court, of armed guards. All this for $2 sneakers,” he says. “This is too sad. Why?”

Why indeed is Hassan in solitary confinement in a Canadian prison? He laughs again: “The government thinks I am a terrorist, that I am a threat to national security!” Hassan has not been charged, has not even been able to learn the reasons for his detention, only the damning allegation that he is a danger to the Canadian public. Any national security evidence that the government holds against him is kept secret and neither he nor his lawyers nor the Canadian public can challenge that.

The government has successfully convinced a federal judge that Hassan is a security threat, that he should be deported and, until that time, held in custody.

My interest in this issue started £ in January 2005, when a friend N contacted me to ask if I would ° consider signing an open let£ ter to the government protesting some| thing called a security certificate. At the &


time, I had no idea what that was. My friend told me it was a measure by which individuals were detained without charge in Canada. With a little Internet research, I discovered that five men were being held in Canadian prisons, that they had been in custody for several years (one of them for four), and that not one had been charged with any offence. I was shocked and a little angry. Not knowing anything more about these men, I agreed to sign the letter. In my country, no one should be imprisoned without proper charges.

Hassan is a Muslim, as are all the detainees. His security certificate was issued in October 2001, only weeks after Sept. 11. Those were panicked times, amid accusations the hijackers had entered the United States from Canada. George W. Bush was aggressively

telling the world that countries were either with the U.S. in its war on terror or against it. Canada, meanwhile, was scrambling to put together a coherent anti-terror policy.

Hassan Almrei was the first high-profile suspect apprehended by the Canadian government after Sept. 11. Ottawa told the media he was part of an al-Qaeda-linked forgery ring involved in assisting the movement of terrorists around the globe. He was described as a follower of Osama bin Laden. Hassan appeared in Federal Court, where intelligence officers said much of the information on which their suspicions were founded had to be kept secret for national security reasons. The judge decided that the belief that Hassan might be a danger to national security was reasonable. And that was that. No appeal. No sentence. Hassan was simply locked away in solitary confinement.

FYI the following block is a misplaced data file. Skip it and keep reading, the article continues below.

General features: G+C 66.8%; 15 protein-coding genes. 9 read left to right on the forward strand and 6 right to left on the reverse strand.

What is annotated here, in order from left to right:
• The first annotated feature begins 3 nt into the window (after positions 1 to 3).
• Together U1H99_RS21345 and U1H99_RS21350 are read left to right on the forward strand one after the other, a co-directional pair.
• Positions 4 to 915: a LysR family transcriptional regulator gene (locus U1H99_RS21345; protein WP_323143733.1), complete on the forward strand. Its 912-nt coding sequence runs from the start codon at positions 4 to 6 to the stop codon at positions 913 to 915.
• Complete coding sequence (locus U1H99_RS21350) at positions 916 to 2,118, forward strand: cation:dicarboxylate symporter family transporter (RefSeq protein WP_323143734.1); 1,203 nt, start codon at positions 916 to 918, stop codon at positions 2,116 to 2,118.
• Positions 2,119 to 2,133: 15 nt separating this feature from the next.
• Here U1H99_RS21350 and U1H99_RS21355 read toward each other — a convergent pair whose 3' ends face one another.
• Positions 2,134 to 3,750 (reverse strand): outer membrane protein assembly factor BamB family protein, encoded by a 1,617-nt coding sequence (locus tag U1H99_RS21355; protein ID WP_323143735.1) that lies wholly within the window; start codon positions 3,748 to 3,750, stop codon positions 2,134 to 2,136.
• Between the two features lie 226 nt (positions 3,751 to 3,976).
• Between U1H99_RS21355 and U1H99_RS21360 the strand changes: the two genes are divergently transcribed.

In our meetings, I learn that Hassan Almrei was born on Jan. 1, 1974, making him

seven days my junior. From Syria, he is a selfavowed jihadist and fundamentalist. His father, a teacher, was a prominent member of the Muslim Brotherhood, which professes that Islam is the only true founding principle for Arab statehood. In Egypt, the Brotherhood was implicated in the 1981 assassination of Anwar Sadat. In Syria, it has for years been the target of harsh repression: membership in the Brotherhood is punishable by death. Facing persecution, Hassan’s father relocated his family to Saudi Arabia in the 1980s. There, he raised his family in a devout Muslim fashion. Hassan knew the Koran by heart before he was 10.

Around 1991, when Hassan was 17, he went to Afghanistan to do, he says, humanitarian work. It was a few years after Soviet troops withdrew; like many of his generation, he had been encouraged by both the local clerics and the Saudi government to support the Muslim cause in Afghanistan against the in-